Michael Stokley04:10:42

cool, i can do that


(go (when-some [v (<! input-channel)] (some-func v) (recur)))

Michael Stokley04:10:49

i'm traversing a graph asynchronously. i need a way of keeping track of visited nodes. would an atom be a suitable ref type for that?


that seems reasonable, yeah - just be aware that if you hit conflicts (two or more threads trying to alter the value at once), you will end up seeing retries. You'll want to make sure that the inevitable retries don't break things with your core.async usage, and if performance matters at all you probably want to do batching of some sort, or limit the recursion branches somehow

Michael Stokley04:10:18

i think it should be because i don't need - i don't need any kind of transaction logic


with something like graph traversal, the retries can easily be more expensive than the navigation is, making the parallel version slower than the single threaded synchronous one


it's faster to look up a value in a hash and put it in a set, than it is to look up a value in a hash, create a mutation checkpoint, attempt to put the value in a hash, check the checkpoint, and either retry or return the new value


but I don't know what your data looks like or how it is acquired, only testing will tell you what performs best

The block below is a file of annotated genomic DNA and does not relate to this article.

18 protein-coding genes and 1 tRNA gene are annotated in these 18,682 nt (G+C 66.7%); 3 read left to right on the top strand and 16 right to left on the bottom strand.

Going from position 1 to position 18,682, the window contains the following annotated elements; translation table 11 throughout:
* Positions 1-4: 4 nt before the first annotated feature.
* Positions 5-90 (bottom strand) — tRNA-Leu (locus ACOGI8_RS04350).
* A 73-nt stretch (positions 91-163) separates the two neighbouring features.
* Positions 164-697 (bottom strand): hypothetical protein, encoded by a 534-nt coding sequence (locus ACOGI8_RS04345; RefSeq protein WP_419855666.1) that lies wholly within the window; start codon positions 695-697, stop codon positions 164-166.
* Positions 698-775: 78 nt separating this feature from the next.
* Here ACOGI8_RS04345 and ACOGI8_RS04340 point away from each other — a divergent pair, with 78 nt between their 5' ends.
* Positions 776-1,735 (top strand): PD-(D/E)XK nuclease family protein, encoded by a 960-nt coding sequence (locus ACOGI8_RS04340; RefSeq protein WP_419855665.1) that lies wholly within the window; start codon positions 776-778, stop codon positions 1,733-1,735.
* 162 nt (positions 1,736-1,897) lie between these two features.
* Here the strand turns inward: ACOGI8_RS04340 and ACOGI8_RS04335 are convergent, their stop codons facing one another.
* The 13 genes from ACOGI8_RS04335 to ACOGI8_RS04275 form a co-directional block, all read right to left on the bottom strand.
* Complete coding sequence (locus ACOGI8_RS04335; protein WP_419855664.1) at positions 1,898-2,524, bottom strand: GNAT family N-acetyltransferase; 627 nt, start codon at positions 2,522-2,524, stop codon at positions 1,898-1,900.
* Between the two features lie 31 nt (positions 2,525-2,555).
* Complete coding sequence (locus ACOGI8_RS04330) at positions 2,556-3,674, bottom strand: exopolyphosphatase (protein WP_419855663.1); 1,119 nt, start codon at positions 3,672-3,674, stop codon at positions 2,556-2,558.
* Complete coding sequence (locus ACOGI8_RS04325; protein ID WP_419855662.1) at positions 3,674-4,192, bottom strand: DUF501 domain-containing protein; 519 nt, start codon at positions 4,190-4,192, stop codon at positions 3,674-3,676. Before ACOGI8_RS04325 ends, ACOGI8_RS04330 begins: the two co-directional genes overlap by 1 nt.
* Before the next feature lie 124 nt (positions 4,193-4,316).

Michael Stokley04:10:30

it's urls. it's a scraping project.


@michael740 specifically the big problem is with parallelizing something like that is that the lookups of nodes in the graph is so much faster than the mutating transactions that the larger the number of threads, the larger of your percentage of time is spent on automatic retries, so the slower the whole thing gets


OK - with URLs that's different - try different parallelisms to see what has the best throughput though

Michael Stokley04:10:57

so i send a request, parse the html for more links to fetch, go fetch them in parallel, ...


also you could check out memoize - if you memoize the "get links from URL" function that might simplify some of your logic and eliminate retries